The Times They Are A-Changin'

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The winds of change are blowing-and not just through the EContent office. Sure, I've moved my desk into Michelle's old office, gotten a new view, and taken on a whole new set of responsibilities, but that's not what I'm talking about.

No, this past holiday season I headed out to buy an iPod nano as a gift for my brother. I took the tiny device in my hand, looked at the store employee who had handed it to me, and asked, "Do you have any of the old ones still in stock?" Sadly, he did not. I'd already checked the internet, and I could only get the old devices for what seemed like an inflated price.

I looked at the iPod and I wondered how the heck my football-playing brother was supposed to use this device with his giant hands. Was it really necessary to make an already very small device even smaller? Was anyone complaining that the featherweight nano was weighing them down? Probably not. Meanwhile, on the headphone front, earbuds are no longer the rage. Instead, the cool kids want big, heavy, old school headphones.

At times, it seems like some companies make change just for the sake of change-or to facilitate a new marketing campaign. It's like a compulsion. Steve Jobs and the crew at Apple surely lie awake at night wondering how to make their products smaller, lighter, faster, and more integral to our daily lives. When Financial Times named Steve Jobs Person of the Year, it wrote, "More than two thirds of Apple's sales come from products that didn't exist eight years ago. And they come from markets that barely existed, if at all, until Jobs breathed life into them, such as digital media players, touchscreen smartphones and tablet computers."

Meanwhile, other companies-and indeed some industries-seem to stagnate, incapable of making any significant changes. Since I came to EContent more than 2 years ago, I've been wondering how it was possible-with all the services at the disposal of publishing companies big and small-that no one had come up with a mainstream, all-digital publishing model yet. Why hadn't Random House, Inc.; Scholastic, Inc.; or any other major publishing house fully committed to ebooks (even if the companies just devoted an imprint to these new products)?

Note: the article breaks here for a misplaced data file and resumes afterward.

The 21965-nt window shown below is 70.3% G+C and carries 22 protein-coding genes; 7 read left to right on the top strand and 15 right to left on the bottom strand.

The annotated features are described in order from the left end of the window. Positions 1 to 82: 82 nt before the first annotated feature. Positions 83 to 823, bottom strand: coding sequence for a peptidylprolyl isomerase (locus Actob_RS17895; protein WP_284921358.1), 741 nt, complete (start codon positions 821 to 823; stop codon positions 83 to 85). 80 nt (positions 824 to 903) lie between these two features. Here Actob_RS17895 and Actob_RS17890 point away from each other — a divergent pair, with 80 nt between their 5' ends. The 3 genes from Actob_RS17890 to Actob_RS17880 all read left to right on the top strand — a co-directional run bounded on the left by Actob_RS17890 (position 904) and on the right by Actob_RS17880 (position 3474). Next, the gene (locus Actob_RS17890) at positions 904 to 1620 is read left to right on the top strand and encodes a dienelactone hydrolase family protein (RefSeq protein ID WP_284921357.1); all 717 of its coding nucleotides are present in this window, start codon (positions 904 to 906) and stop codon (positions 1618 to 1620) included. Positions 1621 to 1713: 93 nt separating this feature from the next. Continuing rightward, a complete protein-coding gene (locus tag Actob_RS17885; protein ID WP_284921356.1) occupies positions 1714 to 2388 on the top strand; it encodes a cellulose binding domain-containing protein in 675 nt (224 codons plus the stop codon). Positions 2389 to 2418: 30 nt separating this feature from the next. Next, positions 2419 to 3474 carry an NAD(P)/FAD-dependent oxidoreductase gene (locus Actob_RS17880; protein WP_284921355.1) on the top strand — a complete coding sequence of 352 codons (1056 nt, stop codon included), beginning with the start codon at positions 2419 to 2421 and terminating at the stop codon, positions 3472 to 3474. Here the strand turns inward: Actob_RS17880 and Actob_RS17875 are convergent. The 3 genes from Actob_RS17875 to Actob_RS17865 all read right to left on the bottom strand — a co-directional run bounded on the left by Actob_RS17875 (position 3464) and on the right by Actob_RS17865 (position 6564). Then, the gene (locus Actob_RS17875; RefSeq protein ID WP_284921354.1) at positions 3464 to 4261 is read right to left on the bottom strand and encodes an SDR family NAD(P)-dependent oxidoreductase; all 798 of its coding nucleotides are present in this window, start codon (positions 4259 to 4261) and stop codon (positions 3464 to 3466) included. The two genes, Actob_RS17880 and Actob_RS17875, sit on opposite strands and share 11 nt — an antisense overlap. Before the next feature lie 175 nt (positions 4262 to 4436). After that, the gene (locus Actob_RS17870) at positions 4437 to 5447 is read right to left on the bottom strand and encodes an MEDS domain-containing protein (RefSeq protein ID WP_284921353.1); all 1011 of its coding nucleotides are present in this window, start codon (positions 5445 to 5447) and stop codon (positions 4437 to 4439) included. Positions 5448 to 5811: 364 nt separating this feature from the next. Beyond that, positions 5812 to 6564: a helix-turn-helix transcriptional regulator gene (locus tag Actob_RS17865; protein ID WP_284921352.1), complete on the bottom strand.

Even more baffling than the major publishing houses' inability to change was the lack of startups moving into this space. Shortly after I left HarperCollins Publishers for EContent, many of my co-workers were laid off. From publishers to editorial assistants, the publishing industry was hit hard. What did these seasoned professionals do when they found themselves out of a job? They became literary agents.

I was disappointed. These people who had the connections, the know-how, and the staff (I'm guessing an out-of-work editorial assistant would have jumped at the chance to be part of a new movement in the industry) had missed an opportunity. They had failed to see the chance that was in front of them. They had all the expertise needed to run a publishing house and none of the dead weight or legacy costs associated with New York's hallowed halls of publishing greatness.

So it was with great enthusiasm that I dove into a story just after the new year about First One Digital Publishing ( Someone from the publishing industry-in this case, journalist and author Karen Hunter-had finally done exactly what I'd been hoping for: She took a calculated risk and used her industry expertise to do something new.

With e-readers' popularity exploding (I can name at least three friends who received one for Christmas), it would seem inevitable-even to the most adept at denial-that publishers will have to make digital delivery more than just an afterthought. The smartest companies are already well on their way to doing so, but it won't be easy.

Established companies have employees, 401(k) plans, long-term leases, and myriad other financial responsibilities keeping them from changing course. These companies are like enormous ships, too heavy and slow-moving to change course before they hit an iceberg. The way I see it, though, digital publishing gives big name publishing houses an opportunity to take chances: chances on new writers, new business models, and new ideas.